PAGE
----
Minnesota has seen its fair share of inclement weather this past year from a historical drought in the summer to the state’s first tornado reported in December.

Southwest News Media asked Dan Hawblitzel, meteorologist-in-charge at the Twin Cities National Weather Service (NWS) in Chanhassen, about this past year’s weather and how people can stay safe. Hawblitzel has been with the NWS since last June.

From tornadoes in December to the recent snow flurries and tornadoes, what is your take on the strange weather we’ve experienced in Minnesota?

Hawblitzel: Minnesota is no stranger to volatile weather in springtime, and we typically average a few inches of snow each April, as well as severe weather and tornadoes as we transition from cold weather to warm weather. However, the December tornadoes were quite unusual for this area, and were actually the first recorded tornadoes for the entire state of Minnesota in the month of December. Data suggests that unprecedented weather like this is in fact due to the Earth’s changing climate.

Is this a trend you see going forward?

Hawblitzel: Unfortunately signals point to extreme weather like what happened in December becoming more common as our climate continues to change.

What should people know about this weather?

Hawblitzel: People should remain alert and prepared for weather that they’re not typically used to seeing, such as widespread severe weather in the wintertime and extreme heat early in the summer. Extreme weather like this may not occur every year, but it’s becoming more common than it used to be.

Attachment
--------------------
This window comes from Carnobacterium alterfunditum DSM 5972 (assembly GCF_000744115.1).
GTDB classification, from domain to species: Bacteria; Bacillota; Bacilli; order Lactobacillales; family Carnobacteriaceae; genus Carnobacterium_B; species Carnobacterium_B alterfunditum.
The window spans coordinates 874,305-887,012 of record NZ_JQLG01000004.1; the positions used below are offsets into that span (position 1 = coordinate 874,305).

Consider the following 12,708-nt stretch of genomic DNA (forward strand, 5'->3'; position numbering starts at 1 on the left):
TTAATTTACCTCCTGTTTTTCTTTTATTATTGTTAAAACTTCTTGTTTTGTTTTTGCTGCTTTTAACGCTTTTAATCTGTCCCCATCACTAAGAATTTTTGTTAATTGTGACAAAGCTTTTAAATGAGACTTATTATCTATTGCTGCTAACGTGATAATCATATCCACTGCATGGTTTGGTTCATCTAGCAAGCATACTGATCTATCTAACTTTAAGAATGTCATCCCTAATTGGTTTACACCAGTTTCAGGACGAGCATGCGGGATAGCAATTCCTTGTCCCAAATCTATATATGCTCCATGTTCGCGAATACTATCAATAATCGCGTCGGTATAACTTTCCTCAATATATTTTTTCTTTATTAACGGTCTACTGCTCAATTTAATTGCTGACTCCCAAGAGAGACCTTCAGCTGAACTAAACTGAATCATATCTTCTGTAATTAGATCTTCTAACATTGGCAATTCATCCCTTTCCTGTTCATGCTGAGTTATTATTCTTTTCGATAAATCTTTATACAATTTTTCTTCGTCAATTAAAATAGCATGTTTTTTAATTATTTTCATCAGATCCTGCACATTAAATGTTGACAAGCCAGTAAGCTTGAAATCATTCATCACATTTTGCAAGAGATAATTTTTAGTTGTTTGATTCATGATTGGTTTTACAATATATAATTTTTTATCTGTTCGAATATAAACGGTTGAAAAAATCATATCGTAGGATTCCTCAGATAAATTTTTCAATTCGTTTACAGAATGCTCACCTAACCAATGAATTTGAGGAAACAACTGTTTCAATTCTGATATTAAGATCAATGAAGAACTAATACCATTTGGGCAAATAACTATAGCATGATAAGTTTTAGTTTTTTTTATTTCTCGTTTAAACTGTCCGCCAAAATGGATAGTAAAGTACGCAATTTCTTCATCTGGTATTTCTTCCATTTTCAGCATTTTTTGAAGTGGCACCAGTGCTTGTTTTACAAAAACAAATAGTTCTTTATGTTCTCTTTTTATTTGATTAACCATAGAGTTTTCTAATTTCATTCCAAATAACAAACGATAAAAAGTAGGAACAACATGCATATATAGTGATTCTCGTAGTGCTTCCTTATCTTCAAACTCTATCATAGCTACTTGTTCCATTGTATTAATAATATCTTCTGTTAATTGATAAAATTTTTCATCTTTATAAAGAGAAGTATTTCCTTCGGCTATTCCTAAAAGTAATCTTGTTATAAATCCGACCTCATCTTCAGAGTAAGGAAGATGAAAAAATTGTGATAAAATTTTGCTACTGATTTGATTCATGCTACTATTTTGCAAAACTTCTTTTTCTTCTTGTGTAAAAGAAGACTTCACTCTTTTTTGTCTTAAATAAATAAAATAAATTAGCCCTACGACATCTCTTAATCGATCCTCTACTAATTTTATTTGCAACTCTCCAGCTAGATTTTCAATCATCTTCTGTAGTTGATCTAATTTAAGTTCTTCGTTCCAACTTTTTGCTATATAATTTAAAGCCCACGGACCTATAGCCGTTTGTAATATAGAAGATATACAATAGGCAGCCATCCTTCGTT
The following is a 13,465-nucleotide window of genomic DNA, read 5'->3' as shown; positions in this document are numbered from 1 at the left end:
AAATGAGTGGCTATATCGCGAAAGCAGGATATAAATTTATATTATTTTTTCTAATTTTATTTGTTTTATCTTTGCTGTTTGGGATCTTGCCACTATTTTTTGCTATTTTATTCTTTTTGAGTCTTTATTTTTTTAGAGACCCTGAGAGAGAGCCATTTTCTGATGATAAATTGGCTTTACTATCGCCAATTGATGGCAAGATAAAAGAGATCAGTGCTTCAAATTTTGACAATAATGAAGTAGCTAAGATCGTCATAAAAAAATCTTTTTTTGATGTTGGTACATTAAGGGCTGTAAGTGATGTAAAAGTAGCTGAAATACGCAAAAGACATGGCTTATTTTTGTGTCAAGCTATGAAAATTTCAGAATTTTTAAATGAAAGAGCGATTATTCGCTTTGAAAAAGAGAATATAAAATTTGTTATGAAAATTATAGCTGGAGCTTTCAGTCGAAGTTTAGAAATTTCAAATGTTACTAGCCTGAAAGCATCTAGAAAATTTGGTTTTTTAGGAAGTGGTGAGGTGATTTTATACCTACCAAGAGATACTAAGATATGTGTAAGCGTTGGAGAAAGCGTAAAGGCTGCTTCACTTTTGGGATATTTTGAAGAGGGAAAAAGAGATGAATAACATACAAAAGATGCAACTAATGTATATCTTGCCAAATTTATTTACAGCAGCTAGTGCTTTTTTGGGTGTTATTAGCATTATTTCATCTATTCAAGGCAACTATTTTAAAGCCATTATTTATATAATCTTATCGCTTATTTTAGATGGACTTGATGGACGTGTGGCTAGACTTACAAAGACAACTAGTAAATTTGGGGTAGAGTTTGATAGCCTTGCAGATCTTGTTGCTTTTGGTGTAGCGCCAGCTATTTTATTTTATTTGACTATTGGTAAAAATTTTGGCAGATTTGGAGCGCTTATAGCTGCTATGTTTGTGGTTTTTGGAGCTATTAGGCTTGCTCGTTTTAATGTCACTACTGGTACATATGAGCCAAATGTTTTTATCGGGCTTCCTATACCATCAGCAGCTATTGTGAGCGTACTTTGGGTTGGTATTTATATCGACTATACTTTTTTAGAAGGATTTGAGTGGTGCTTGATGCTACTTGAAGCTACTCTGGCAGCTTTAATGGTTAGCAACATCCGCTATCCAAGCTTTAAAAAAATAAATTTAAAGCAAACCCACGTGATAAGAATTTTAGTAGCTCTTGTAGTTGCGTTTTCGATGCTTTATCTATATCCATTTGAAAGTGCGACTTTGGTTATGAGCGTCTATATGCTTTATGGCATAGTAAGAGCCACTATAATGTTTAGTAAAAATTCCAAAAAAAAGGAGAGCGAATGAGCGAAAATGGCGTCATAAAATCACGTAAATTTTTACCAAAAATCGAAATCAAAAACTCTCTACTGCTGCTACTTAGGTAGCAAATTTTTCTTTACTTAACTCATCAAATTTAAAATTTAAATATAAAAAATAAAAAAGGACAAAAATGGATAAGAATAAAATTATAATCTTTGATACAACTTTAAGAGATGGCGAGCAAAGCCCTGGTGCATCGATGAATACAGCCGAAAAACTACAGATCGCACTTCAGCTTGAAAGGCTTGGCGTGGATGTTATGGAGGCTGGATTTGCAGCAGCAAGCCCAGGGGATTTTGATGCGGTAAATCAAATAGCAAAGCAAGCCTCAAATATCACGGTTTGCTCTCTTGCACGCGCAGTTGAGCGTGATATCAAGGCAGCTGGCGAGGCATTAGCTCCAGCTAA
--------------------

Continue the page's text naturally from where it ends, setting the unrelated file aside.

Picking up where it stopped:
What does this weather mean for Minnesota?

Hawblitzel: Last year we saw drought, large fires and wintertime severe weather, all of which have been shown to be increasing due to the Earth’s changing climate. Other types of extreme weather, such as floods, are also becoming more common. As crazy as it sounds, science has shown that warming near the Arctic can actually bring bouts of extreme winter cold into our area as well, such as what happened in April 2018 and January 2019.

With this weather seeming to become more common, is the local National Weather Service looking to increase staffing levels to cover it?

Hawblitzel: We always staff up as needed when hazardous weather hits. We may not be used to staffing up for a severe weather outbreak right before Christmas, but we will always be prepared for whatever nature throws our way.

How can people stay safe and informed about the weather?

Hawblitzel: Our office provides a steady stream of weather and safety information on social media as well as on our website and via NOAA Weather Radio. We also have great partners in our local media and emergency management community who help us get important information out to area residents.

Anything else people should know?

Hawblitzel: Extreme weather and Minnesota have always gone hand-in-hand. The best advice is to do as the Scouts say: Be prepared.

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